Pathway programs often take the form of a language course. In such a pathway program, a student may meet the language requirements of the main study program by completing a language course, rather than taking a recognized language test. While pathway programs are understood to include two stages, the first stage — for example, the language course — is usually referred to as the ‘pathway program’, and the second stage — for example, a college diploma course or a bachelor’s degree — is referred to as the ‘main study program’.
When a prospective international student receives a Letter of Acceptance to a Canadian Designated Learning Institution (DLI), in some cases the offer is conditional upon the student proving his or her language ability in English or French. In this case, the international student may first attend a language course as a pathway program, and transfer to the main study program after completing the language course. There are two types of pathway programs for language courses:
The Letter of Acceptance may be conditional upon the international student completing an academic upgrading course. This may occur if the student has not completed the prerequisite courses for the main program, or if secondary school in the student’s home country is not deemed equivalent to Canadian secondary school. In this case, the student may complete an academic upgrading course as a pathway program, before transferring to the main study program.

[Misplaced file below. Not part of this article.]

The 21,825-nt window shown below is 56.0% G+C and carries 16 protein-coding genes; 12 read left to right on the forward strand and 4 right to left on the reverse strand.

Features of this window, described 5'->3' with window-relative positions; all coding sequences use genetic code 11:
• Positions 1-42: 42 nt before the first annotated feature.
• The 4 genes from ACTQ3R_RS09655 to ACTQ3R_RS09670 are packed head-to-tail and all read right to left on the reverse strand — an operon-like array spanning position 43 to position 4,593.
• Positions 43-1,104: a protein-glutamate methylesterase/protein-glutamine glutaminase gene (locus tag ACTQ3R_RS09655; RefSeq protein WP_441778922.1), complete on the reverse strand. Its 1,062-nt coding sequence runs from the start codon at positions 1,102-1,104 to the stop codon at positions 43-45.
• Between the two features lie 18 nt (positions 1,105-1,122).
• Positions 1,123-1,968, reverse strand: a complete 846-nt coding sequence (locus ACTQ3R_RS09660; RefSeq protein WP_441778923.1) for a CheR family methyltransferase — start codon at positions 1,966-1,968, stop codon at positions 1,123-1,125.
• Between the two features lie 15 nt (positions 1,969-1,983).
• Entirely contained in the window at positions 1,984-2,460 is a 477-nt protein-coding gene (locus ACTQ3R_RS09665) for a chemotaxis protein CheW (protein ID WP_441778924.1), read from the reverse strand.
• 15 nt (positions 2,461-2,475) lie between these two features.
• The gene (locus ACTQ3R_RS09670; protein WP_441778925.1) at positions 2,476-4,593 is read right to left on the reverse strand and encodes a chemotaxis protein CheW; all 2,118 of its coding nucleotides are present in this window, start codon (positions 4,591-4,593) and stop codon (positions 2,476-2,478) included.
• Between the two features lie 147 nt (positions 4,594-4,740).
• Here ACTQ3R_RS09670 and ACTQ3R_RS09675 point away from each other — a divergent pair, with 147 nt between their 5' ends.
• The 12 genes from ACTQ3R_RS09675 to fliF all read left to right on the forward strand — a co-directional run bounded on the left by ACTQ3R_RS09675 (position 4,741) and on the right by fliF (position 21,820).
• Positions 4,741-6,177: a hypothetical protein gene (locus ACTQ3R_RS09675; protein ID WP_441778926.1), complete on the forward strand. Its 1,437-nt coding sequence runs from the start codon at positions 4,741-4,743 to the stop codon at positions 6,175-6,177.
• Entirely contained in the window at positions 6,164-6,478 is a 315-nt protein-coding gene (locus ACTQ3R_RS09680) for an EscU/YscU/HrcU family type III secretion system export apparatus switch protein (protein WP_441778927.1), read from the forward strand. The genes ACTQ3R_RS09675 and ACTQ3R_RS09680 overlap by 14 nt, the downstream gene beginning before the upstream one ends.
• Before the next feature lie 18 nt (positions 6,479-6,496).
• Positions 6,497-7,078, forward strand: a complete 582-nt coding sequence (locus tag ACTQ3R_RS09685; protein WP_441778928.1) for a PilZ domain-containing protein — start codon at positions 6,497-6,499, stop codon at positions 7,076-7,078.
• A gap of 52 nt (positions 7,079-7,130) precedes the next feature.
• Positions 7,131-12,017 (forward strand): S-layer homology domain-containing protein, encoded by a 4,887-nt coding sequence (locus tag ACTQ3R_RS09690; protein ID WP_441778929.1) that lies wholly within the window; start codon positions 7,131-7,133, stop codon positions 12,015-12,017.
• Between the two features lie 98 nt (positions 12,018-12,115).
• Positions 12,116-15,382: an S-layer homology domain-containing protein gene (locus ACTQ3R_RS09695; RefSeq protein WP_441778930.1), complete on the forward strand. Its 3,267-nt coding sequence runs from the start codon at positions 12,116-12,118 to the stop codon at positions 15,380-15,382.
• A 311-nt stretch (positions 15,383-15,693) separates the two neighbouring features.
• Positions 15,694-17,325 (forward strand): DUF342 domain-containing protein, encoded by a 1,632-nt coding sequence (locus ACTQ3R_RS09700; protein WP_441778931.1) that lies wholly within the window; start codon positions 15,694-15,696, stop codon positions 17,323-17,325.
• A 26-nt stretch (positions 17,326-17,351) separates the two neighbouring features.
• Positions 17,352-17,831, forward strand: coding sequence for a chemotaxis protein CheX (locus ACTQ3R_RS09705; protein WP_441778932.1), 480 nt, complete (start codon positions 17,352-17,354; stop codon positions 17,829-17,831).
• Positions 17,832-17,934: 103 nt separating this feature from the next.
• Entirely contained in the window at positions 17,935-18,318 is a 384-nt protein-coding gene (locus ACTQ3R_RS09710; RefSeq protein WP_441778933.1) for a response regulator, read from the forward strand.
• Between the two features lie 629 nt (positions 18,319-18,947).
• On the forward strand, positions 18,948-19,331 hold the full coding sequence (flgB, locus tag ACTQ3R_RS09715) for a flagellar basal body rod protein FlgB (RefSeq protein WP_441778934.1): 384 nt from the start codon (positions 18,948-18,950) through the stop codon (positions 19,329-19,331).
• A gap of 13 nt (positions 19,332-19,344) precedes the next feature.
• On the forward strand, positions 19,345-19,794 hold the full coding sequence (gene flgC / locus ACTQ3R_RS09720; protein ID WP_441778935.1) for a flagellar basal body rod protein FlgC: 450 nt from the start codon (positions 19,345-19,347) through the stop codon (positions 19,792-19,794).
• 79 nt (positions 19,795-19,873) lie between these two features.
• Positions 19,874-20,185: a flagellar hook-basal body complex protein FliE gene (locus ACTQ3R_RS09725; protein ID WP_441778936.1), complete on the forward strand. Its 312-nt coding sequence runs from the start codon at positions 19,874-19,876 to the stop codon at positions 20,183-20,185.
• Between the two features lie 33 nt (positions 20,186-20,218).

Many universities and colleges have agreements with language schools and other institutions in order to ensure a smooth transfer between the pathway program and the main study program. Usually, a pathway program is taken at a different institution from the main study program. Occasionally, the pathway program and the main study program take place at the same DLI.
If the pathway program is more than six months in length, a potential international student would be required to apply for a Canadian study permit. If the pathway program is less than six months in length, a study permit is not required. In both these situations, a Temporary Resident Visa (TRV) or an electronic Travel Authorization (eTA) is generally still required. To find out if you need a TRV or ETA to enter Canada, click here.
After the student has successfully completed the pathway program, he or she is required to apply for a new study permit for the main study program. This is the case for all students, regardless of the length of the first pathway program.